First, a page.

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. 2013 Dec 13;288(50):35840-51.
doi: 10.1074/jbc.M113.503680. Epub 2013 Oct 24.

Structural Insights of tBid, the caspase-8-activated Bid, and Its BH3 Domain

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Free PMC article

Structural Insights of tBid, the caspase-8-activated Bid, and Its BH3 Domain

Yu Wang et al. J Biol Chem. .
Free PMC article

Abstract

The Bcl-2 family proteins regulate mitochondria-mediated apoptosis through intricate molecular mechanisms. One of the pro-apoptotic proteins, tBid, can induce apoptosis by promoting Bax activation, Bax homo-oligomerization, and mitochondrial outer membrane permeabilization. Association of tBid on the mitochondrial outer membrane is key to its biological function. Therefore knowing the conformation of tBid on the membrane will be the first step toward understanding its crucial role in triggering apoptosis. Here, we present NMR characterization of the structure and dynamics of human tBid in 1-palmitoyl-2-hydroxy-sn-glycero-3-[phospho-RAC-(1-glycerol)] micelles. Our data showed that tBid is monomeric with six well defined α-helices in the micelles. Compared with the full-length Bid structure, a longer flexible loop between tBid helix α4 and α5 was observed. Helices in tBid do not pack into a compact-fold but form an extended structure with a C-shape configuration in the micelles. All six tBid helices were shown to interact with LPPG micelles, with helix α6 and α7 being more embedded. Of note, the BH3-containing helix α3, which was previously believed to be exposed above the membrane surface, is also membrane associated, suggesting an "on the membrane" binding mode for tBid interaction with Bax. Our data provided structural details on the membrane-associated state of tBid and the functional implications of its membrane-associated BH3 domain.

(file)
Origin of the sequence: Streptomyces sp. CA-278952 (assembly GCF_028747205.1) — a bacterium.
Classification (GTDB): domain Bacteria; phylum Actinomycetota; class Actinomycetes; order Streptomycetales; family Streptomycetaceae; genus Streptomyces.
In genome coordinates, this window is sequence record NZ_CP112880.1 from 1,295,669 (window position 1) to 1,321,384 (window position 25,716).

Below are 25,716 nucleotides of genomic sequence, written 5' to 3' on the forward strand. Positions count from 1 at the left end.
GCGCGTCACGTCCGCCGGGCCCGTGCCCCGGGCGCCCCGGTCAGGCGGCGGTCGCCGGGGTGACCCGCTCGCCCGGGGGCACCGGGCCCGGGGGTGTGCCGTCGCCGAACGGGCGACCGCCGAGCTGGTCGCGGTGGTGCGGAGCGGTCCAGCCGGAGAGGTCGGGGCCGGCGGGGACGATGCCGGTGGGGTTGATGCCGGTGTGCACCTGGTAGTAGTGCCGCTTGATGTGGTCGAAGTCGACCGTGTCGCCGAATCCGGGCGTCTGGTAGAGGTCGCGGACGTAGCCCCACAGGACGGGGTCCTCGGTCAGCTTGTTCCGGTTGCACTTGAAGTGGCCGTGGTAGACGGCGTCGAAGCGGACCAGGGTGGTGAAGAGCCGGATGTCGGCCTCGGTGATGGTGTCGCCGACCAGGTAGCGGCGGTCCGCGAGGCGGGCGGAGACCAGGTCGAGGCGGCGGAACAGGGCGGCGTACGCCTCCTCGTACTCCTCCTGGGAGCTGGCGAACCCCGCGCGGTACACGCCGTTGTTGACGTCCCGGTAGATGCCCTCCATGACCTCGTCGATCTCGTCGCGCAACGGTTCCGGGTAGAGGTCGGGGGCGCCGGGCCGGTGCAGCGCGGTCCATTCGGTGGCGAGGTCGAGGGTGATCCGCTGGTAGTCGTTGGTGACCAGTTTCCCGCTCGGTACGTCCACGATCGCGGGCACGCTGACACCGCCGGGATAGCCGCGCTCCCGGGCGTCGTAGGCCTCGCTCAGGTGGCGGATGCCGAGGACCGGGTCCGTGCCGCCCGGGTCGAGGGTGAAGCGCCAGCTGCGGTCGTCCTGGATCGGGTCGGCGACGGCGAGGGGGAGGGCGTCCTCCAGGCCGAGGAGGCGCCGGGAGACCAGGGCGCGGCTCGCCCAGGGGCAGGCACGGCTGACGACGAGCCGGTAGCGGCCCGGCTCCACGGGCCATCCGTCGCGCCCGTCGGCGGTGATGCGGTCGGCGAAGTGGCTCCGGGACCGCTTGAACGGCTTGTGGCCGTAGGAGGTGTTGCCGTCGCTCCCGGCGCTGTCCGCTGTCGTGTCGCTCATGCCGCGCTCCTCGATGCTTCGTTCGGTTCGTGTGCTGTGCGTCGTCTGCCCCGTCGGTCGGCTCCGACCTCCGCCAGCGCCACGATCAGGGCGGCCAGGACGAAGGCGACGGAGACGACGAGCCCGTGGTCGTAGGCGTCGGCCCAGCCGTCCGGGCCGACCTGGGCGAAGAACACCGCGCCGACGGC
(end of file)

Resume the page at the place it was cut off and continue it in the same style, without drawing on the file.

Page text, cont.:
Keywords: Apoptosis; Bcl-2; LPPG Micelles; NMR; Protein Dynamics; Protein Structure; tBid.

Figures

FIGURE 1.
FIGURE 1.
Secondary structures of human tBid in LPPG micelles. The secondary chemical shift index (13Cα, 13Cβ, 1Hα, and 13CO) defined the presence of six α-helices. The chemical shift differences were calculated by subtracting the average random coil chemical shift from the assigned tBid chemical shift values. The consecutive large positive bars in 13Cα,13CO and negative bars in 13Cβ,1Hα suggest the presence of the α-helical conformation. The defined α-helices were also indicated by the characteristic medium range inter-proton NOE connectivities of Hαi to Hβi+3 and strong NOE connectivities of HNi to HNi+1. The thickness of bars used to show NOE connectivities corresponds to the relative NOE intensity. The missing NOEs within the α-helical regions are due to overlapped peaks. The secondary structures of human Bid reported previously were also shown for comparison (32). Residue numbering is kept the same as the full-length Bid.
FIGURE 2.
FIGURE 2.
Backbone 15N relaxation dynamics of human tBid in LPPG micelles. tBid 15N T1 (A) and T2 (B) relaxation times at two magnetic fields of 600 MHz (red) and 800 MHz (black) and the fitted backbone order parameter S2 using measured T1 and T2 data at both magnetic fields (C) are plotted as a function of residue number, indicating all six (α3–8) helical regions were shown to be rigid. The shorter T2 values (B) for both helices α6 and α7 suggested they are likely more embedded in the micelle. Error bar for the 15N T1 and T2 relaxation data were estimated as previously described (50). D, the residues undergoing microsecond-millisecond conformational exchange identified using the backbone 15N R2-CPMG rate differences, ΔR2, the difference between measurements at two different τcp values (ΔR2 = R2 (6 ms) − R2 (0.3 ms)). The cutoff line corresponds to the ΔR2 threshold of 1.5 times the S.D. The missing values are due to resonance peak overlap. Secondary structure elements of tBid are indicated at the top for reference.